The existence of a high co-morbidity between Alzheimer's disease (AD) and depression has been known for a long time. More interesting though are recent studies indicating that depression and number of depressive episodes earlier in life is associated with increased risk of AD development. This suggests the existence of common neuropathological mechanisms behind depression and AD. Here we propose that the brain changes associated with depressive episodes that compromise the brain's ability to cope with stress may constitute risk factors for development of AD. Furthermore, in individuals with a genetic linkage to depression, there may be an increased vulnerability towards the initiation of a detrimental neurodegenerative cascade. The following review will deal with the various observations reported within the different neurobiological systems known to be involved and affected in depression, like serotonergic and cholinergic system, hypothalamic-pituitary-adrenal axis and brain derived neurotrophic factor, and discussed in relation to AD.
Indoleamine 2,3-dioxygenase (IDO), an enzyme which is activated by pro-inflammatory cytokines, has been suggested as a potential link between neuroinflammatory processes in neurodegenerative diseases (like Alzheimer's disease) and depression. The present study aimed to determine whether neuroinflammation-induced increased IDO levels in the mammalian brain will lead to depressive-like behavior. Neuroinflammation was initiated in mice by a single intracerebroventricular injection of lipopolysaccharide (LPS). Cerebral inflammation was monitored 1, 2, 3 and 4 days after the injection with small-animal positron emission tomography (PET) using the inflammatory marker [11C]-PK11195. In the presence or absence of systemically applied 1-methyl-tryptophan (1-MT), a competitive IDO-inhibitor, we assessed the development of depressive-like behavioral symptoms in parallel with IDO expression and activity. The PK11195 PET signal reached a highly significant peak 3 days after LPS injection, while these animals displayed a significant increase of depressive-like behavior in the forced swim test compared to vehicle-injected animals. These findings were paralleled by a significant increase of IDO in the brainstem, and an increased kynurenine/tryptophan ratio in the serum. Moreover, we report here for the first time, that inhibition of IDO by 1-MT in centrally induced neuroinflammation under experimental conditions can prevent the development of depressive-like behavior.
The relationship between depression and Alzheimer's disease (AD) has always been relevant and controversial. Here, we briefly review epidemiological and biological studies that have investigated these disorders and then introduce our recent research about postmortem brains from patients with major depressive disorder (MDD). Our novel methodological approaches have revealed that MDD may be associated with an unknown type of myelin/myelination abnormalities in the frontopolar cortex. Based mainly on our findings, as well as on neuropathological observations by Braak and Braak (Acta Neuropathol 9, 197–201, 1996), we discuss the possible existence of an as yet unknown common mechanism linking the pathophysiologies underlying both depression and AD.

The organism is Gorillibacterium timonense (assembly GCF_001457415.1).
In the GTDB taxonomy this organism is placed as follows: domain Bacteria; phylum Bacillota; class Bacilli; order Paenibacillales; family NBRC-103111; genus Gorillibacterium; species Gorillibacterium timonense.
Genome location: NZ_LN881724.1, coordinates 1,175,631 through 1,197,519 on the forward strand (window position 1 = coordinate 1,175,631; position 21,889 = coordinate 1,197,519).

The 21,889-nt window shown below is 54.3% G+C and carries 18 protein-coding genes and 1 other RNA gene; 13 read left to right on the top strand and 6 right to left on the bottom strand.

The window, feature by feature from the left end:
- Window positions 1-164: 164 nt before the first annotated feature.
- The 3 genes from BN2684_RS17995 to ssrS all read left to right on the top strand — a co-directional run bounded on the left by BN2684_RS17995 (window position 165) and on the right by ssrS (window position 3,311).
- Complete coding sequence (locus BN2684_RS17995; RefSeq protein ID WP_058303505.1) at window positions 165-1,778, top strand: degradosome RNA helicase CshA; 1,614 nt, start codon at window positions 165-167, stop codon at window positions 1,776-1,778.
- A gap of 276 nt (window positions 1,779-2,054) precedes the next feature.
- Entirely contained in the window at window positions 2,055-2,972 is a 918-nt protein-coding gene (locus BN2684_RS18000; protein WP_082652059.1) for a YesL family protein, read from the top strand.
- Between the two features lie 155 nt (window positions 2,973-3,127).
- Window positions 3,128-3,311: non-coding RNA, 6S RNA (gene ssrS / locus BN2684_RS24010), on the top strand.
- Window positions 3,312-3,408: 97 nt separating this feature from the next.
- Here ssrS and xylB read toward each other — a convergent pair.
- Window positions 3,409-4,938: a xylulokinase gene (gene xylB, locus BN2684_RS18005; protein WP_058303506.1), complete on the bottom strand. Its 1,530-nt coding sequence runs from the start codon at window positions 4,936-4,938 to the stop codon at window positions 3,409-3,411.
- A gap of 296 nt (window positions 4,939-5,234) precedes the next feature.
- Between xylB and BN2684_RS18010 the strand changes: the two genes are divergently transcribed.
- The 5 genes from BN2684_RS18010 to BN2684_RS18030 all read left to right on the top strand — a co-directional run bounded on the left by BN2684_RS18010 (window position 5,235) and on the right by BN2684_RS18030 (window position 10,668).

Depression is among the most common behavioral and psychological symptoms of dementia, and leads to more rapid decline and higher mortality. Treatment for depression in dementia has centered on conventional antidepressant drug treatment based around the monoamine hypothesis of depression. However, recent major studies have suggested that conventional antidepressant treatments that aim to correct underlying deficits in monoamine neurotransmitters are not effective for depression in dementia. Postmortem studies have also suggested that depression in dementia does not arise from serotonergic or noradrenergic abnormalities, or indeed from the degenerative pathology associated with Alzheimer's disease. In contrast, considerable recent evidence has suggested that alterations in glutamatergic transmission may contribute to the pathophysiology of depression. This supports the view that treatment-resistant depressed patients, such as many dementia patients, may benefit from agents affecting glutamate transmission. This review will thus draw together the wealth of pathological data examining the basis of depression in Alzheimer's disease and relate this to current thinking on treatment, with the aim of generating discussion on potential novel therapeutic strategies.